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A consumer&#39s view

The revelation that high-street banks have been using an estimated £15bn lying in dormant bank accounts to boost their profits paints an unedifying picture of these institutions.

Since the money quite clearly belongs to customers, why not do the decent thing and use it to reduce bank charges across the board or some other such improvement for accountholders, rather than tuck the spare funds in their back pockets?

The Government seems determined to get its grubby hands on the cash one way or another and is muttering about introducing legislation to force the banks to release the funds. It is suggesting that the money should be used for good causes.

But rather than give the money to charities, many of which spend 80p in the pound on administration rather than good works, why not use this handy £15bn to kickstart the pension protection fund? This would allow the fund to admit claims from the estimated 60,000 pension fund members who have already lost their pensions when their employer&#39s company failed.

Good causes already benefit from National Lottery money, anyway.

There can be few more deserving causes than the 1,300 former workers of Allied Steel & Wire, many of whom were nearing retirement after a lifetime of contributions to the pension scheme and are now left with virtually nothing.

In the case of these workers, compensation would not cost a fortune. Most of these former employees were expecting a maximum pension of £13,000 after working for 30 or 40 years.

Over at Fisher Frozen Foods, employees were contributing 5 per cent of salary to the pension fund and the employer 10 per cent. When the company went into liquidation, those nearing retirement lost 90 per cent of their pension entitlement, including all their own contributions. Whichever way you look at it, this cannot be right and there could hardly be a better use for the banks&#39 unclaimed money.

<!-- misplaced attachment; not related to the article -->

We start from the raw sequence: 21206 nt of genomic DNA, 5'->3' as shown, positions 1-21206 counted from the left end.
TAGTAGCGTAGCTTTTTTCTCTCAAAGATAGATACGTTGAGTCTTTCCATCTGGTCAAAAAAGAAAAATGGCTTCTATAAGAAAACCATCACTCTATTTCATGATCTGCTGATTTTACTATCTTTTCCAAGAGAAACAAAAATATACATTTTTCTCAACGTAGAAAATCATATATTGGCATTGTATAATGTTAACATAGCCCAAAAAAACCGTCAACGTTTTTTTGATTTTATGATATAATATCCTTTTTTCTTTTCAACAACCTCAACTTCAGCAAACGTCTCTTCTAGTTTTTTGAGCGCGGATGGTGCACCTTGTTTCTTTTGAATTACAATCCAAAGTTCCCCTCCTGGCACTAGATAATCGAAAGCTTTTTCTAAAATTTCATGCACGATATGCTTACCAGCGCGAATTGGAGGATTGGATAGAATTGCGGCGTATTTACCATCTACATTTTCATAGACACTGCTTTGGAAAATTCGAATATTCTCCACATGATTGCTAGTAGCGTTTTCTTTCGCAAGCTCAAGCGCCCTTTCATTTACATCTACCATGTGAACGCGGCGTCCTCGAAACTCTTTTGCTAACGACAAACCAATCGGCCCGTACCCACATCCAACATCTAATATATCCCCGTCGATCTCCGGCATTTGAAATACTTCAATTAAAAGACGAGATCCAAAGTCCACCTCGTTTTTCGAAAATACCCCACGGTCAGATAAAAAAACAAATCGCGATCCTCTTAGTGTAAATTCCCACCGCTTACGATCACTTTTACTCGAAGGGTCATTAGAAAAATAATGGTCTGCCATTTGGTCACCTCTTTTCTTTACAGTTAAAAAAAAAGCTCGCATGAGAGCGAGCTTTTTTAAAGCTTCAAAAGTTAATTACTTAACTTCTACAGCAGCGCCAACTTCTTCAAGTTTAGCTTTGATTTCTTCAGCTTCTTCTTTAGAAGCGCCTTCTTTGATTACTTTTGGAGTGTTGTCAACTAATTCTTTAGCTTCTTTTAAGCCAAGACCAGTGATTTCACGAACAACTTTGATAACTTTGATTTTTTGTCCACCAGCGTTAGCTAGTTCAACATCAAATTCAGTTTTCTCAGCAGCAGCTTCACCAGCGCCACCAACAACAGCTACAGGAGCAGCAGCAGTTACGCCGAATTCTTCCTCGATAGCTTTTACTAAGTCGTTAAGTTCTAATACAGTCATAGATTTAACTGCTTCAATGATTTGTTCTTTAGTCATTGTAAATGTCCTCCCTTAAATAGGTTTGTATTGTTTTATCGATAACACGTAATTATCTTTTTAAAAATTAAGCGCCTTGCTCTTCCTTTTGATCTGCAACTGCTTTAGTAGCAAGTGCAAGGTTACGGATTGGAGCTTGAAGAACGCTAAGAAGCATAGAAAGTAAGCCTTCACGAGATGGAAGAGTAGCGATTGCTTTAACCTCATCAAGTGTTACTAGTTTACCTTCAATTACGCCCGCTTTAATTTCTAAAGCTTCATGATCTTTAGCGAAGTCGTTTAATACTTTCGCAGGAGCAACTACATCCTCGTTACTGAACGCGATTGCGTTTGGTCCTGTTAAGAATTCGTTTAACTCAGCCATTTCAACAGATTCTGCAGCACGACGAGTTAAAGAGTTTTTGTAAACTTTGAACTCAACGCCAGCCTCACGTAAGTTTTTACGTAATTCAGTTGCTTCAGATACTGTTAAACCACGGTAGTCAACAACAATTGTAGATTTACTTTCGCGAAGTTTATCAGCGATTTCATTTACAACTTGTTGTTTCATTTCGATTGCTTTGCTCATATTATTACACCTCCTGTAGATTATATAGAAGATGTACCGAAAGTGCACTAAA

At a return of 5 per cent, the £15bn unclaimed cash from dormant accounts is generating interest of £750m a year. Shared out among the estimated 60,000 former employees of failed firms who have lost most of their pension, this would work out at compensation of £12,500 a year per person — pretty much what the Allied Steel & Wire employees were due to get.

It would not even require the banks to hand over the £15bn in unclaimed assets. They could simply release the interest to the pension protection fund, which would pay the compensation to the 60,000 workers who have lost their pensions.

Meanwhile, pension consultants, auditors, actuaries and other pension intermediaries had better warn their corporate clients that new regulations have been introduced in the Pensions Bill aimed at preventing unscrupulous employers from dumping their pension liabilities on the pension protection fund, thereby increasing the levy imposed on more honest employers.

The Government already suspects that companies are restructuring, stripping assets from the company, selling off the business to a new company and a host of other dubious practices to avoid meeting their pension obligations.

Announcing the amendments to the Pensions Bill, the Department for Work and Pensions pointed out that there are a number of ways in which companies with a group structure can ensure that, before a scheme is wound up or the sponsoring employer becomes insolvent and a section 75 debt is triggered, the company which is the legal employer is put in a position where it cannot afford to pay the debt.

Even if the rest of the group is fully solvent, the trustees cannot recover the debt from any other companies in the group and the scheme members will be left in what may be a very badly funded pension scheme. The first of the new measures gives the new pension regulator power to enforce a payment into the scheme where an employer has tried to avoid its pension obligations.

The second new provision will give the pension regulator the power to require that financial support arrangements are put in place where restructuring has left either service companies or subsidiaries with pension obligations that they cannot meet.

Whether these new measures will prevent abuse of the pension protection fund, only time will tell. The difficulty will be in spotting a company&#39s asset-stripping before the money has disappeared. In the meantime, the Government could be doing something to alleviate the hardship of those who, through no fault of their own, find themselves in retirement with no pension because their employer and the pension fund have failed.


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